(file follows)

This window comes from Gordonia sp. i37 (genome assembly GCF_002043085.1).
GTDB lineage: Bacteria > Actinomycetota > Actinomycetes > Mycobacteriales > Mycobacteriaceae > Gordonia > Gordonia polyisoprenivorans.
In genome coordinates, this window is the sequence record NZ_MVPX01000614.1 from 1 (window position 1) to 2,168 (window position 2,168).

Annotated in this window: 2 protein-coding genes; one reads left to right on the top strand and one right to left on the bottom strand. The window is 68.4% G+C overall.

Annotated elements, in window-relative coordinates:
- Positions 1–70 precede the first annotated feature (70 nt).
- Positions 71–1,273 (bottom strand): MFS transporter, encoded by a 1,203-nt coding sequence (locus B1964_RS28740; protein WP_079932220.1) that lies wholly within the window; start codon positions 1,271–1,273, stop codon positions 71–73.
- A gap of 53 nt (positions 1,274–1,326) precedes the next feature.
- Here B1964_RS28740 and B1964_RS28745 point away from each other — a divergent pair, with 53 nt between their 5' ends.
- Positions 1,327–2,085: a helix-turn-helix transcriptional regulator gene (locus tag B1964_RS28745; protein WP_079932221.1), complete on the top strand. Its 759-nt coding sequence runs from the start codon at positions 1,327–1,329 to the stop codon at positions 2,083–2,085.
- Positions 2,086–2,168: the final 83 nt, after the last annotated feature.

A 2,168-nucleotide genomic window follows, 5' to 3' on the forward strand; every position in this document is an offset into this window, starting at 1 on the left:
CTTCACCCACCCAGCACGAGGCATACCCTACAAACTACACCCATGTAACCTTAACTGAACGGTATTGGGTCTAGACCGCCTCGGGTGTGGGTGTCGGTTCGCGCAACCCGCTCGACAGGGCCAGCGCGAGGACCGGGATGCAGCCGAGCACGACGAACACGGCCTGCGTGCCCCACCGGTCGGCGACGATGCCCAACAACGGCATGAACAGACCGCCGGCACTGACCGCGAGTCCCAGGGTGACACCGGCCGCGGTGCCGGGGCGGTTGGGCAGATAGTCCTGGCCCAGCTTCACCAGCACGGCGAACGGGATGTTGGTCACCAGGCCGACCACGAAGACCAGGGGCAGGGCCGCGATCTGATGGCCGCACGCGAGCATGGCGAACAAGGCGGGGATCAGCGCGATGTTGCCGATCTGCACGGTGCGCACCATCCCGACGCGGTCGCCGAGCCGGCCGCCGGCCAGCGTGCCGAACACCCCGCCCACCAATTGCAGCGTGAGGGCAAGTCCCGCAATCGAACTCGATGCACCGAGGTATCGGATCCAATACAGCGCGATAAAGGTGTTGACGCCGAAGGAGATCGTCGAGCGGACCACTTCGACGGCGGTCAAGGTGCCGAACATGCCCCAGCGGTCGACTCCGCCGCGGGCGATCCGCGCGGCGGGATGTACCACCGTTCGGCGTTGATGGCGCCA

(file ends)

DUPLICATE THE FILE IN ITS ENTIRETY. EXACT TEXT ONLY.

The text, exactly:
This window comes from Gordonia sp. i37 (genome assembly GCF_002043085.1).
GTDB lineage: Bacteria > Actinomycetota > Actinomycetes > Mycobacteriales > Mycobacteriaceae > Gordonia > Gordonia polyisoprenivorans.
In genome coordinates, this window is the sequence record NZ_MVPX01000614.1 from 1 (window position 1) to 2,168 (window position 2,168).

Annotated in this window: 2 protein-coding genes; one reads left to right on the top strand and one right to left on the bottom strand. The window is 68.4% G+C overall.

Annotated elements, in window-relative coordinates:
- Positions 1–70 precede the first annotated feature (70 nt).
- Positions 71–1,273 (bottom strand): MFS transporter, encoded by a 1,203-nt coding sequence (locus B1964_RS28740; protein WP_079932220.1) that lies wholly within the window; start codon positions 1,271–1,273, stop codon positions 71–73.
- A gap of 53 nt (positions 1,274–1,326) precedes the next feature.
- Here B1964_RS28740 and B1964_RS28745 point away from each other — a divergent pair, with 53 nt between their 5' ends.
- Positions 1,327–2,085: a helix-turn-helix transcriptional regulator gene (locus tag B1964_RS28745; protein WP_079932221.1), complete on the top strand. Its 759-nt coding sequence runs from the start codon at positions 1,327–1,329 to the stop codon at positions 2,083–2,085.
- Positions 2,086–2,168: the final 83 nt, after the last annotated feature.

A 2,168-nucleotide genomic window follows, 5' to 3' on the forward strand; every position in this document is an offset into this window, starting at 1 on the left:
CTTCACCCACCCAGCACGAGGCATACCCTACAAACTACACCCATGTAACCTTAACTGAACGGTATTGGGTCTAGACCGCCTCGGGTGTGGGTGTCGGTTCGCGCAACCCGCTCGACAGGGCCAGCGCGAGGACCGGGATGCAGCCGAGCACGACGAACACGGCCTGCGTGCCCCACCGGTCGGCGACGATGCCCAACAACGGCATGAACAGACCGCCGGCACTGACCGCGAGTCCCAGGGTGACACCGGCCGCGGTGCCGGGGCGGTTGGGCAGATAGTCCTGGCCCAGCTTCACCAGCACGGCGAACGGGATGTTGGTCACCAGGCCGACCACGAAGACCAGGGGCAGGGCCGCGATCTGATGGCCGCACGCGAGCATGGCGAACAAGGCGGGGATCAGCGCGATGTTGCCGATCTGCACGGTGCGCACCATCCCGACGCGGTCGCCGAGCCGGCCGCCGGCCAGCGTGCCGAACACCCCGCCCACCAATTGCAGCGTGAGGGCAAGTCCCGCAATCGAACTCGATGCACCGAGGTATCGGATCCAATACAGCGCGATAAAGGTGTTGACGCCGAAGGAGATCGTCGAGCGGACCACTTCGACGGCGGTCAAGGTGCCGAACATGCCCCAGCGGTCGACTCCGCCGCGGGCGATCCGCGCGGCGGGATGTACCACCGTTCGGCGTTGATGGCGCCA